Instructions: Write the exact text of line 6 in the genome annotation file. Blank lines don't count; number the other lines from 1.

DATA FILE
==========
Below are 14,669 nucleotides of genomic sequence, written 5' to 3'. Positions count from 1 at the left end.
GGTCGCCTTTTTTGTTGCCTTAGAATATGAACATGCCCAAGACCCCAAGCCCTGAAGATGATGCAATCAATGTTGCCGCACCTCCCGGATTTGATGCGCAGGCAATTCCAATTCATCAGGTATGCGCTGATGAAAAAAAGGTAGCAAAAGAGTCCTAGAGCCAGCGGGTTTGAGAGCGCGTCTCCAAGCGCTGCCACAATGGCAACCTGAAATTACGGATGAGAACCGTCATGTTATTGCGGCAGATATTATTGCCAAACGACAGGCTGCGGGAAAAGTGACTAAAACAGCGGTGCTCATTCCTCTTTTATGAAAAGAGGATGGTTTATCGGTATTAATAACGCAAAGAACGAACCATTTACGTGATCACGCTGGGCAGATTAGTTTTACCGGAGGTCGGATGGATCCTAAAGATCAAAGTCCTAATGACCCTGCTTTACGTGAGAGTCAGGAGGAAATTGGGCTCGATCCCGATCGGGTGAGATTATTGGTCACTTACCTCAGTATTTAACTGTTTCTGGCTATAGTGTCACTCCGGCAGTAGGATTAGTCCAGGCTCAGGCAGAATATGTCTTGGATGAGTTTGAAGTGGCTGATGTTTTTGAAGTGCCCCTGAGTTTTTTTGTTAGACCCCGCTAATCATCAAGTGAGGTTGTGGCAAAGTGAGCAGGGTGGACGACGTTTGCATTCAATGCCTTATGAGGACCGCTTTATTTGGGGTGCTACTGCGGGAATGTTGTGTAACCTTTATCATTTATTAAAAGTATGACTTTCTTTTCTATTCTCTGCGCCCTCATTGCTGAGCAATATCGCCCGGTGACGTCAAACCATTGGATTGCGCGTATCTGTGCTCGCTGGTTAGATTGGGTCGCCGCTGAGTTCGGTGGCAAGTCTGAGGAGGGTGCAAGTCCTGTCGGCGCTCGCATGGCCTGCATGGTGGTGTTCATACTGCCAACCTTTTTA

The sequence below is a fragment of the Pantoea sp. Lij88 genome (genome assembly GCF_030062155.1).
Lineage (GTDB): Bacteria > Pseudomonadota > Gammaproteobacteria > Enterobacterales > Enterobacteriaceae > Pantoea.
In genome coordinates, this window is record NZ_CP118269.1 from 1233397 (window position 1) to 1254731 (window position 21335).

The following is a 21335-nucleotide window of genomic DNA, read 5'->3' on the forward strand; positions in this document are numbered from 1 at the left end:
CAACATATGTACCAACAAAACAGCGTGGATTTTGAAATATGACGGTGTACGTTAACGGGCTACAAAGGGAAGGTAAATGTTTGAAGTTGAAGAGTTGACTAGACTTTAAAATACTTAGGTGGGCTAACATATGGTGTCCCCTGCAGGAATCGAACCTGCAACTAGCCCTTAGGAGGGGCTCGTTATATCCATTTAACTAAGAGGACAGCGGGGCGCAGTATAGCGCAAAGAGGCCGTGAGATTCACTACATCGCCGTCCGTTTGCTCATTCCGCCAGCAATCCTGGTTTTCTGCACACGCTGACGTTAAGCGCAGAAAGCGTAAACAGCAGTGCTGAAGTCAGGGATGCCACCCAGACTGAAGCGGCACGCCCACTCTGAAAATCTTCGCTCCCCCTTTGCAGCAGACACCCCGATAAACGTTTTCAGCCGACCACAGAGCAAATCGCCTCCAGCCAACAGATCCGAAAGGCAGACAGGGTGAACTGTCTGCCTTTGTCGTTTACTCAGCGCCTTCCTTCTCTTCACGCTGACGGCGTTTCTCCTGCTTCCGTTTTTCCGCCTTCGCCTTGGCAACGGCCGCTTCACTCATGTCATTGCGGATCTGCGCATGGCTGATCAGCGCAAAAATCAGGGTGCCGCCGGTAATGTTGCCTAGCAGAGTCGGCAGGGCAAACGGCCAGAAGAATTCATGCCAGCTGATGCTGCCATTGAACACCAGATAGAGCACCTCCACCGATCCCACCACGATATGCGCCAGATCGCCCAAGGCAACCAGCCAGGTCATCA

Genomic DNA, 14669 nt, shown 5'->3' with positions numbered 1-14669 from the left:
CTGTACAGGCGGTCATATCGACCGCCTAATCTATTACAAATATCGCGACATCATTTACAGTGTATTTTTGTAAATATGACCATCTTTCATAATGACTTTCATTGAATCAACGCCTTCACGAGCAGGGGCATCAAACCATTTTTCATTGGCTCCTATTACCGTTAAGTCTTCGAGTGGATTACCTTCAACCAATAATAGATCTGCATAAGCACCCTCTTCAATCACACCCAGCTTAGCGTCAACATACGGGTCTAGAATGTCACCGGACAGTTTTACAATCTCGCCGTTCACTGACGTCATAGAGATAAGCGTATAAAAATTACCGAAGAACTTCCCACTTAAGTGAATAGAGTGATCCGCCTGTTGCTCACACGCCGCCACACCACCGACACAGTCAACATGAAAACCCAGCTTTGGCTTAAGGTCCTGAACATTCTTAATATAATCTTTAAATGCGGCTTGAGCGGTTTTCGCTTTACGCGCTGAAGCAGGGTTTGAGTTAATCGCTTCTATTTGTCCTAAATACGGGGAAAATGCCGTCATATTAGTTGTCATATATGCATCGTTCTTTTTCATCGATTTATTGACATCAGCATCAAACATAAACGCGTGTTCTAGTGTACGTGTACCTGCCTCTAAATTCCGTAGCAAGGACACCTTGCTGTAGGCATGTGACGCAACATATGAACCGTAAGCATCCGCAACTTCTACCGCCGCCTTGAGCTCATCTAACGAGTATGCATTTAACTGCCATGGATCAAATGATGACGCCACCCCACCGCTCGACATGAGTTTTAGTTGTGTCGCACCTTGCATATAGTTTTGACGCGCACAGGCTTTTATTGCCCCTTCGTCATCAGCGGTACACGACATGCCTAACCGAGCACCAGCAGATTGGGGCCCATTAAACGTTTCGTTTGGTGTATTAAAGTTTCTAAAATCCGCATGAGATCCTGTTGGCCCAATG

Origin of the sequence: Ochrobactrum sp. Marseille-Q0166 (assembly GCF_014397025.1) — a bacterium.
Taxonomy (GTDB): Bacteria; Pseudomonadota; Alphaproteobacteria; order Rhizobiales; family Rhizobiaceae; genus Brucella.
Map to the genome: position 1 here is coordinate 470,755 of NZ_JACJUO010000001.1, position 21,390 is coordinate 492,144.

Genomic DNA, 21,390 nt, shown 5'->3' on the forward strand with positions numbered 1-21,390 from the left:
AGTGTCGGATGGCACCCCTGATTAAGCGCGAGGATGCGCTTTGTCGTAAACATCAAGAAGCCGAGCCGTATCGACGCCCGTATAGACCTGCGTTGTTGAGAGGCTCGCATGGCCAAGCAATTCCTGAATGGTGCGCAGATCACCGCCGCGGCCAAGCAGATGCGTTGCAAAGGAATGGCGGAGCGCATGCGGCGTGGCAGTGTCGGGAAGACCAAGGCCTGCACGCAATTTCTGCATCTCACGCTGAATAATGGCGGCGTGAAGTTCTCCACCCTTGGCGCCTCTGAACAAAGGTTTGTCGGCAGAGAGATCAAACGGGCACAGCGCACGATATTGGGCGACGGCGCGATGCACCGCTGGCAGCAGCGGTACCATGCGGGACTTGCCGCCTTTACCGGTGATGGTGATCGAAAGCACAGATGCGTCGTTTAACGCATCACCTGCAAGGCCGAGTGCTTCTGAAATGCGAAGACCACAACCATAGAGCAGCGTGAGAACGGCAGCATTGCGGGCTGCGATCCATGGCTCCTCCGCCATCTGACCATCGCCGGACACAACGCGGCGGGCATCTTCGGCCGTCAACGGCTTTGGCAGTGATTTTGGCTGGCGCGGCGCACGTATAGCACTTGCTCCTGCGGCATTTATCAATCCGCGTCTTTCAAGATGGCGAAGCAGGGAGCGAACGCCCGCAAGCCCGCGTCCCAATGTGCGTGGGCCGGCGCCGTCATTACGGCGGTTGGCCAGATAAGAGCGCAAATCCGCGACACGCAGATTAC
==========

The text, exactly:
The following is a 21335-nucleotide window of genomic DNA, read 5'->3' on the forward strand; positions in this document are numbered from 1 at the left end: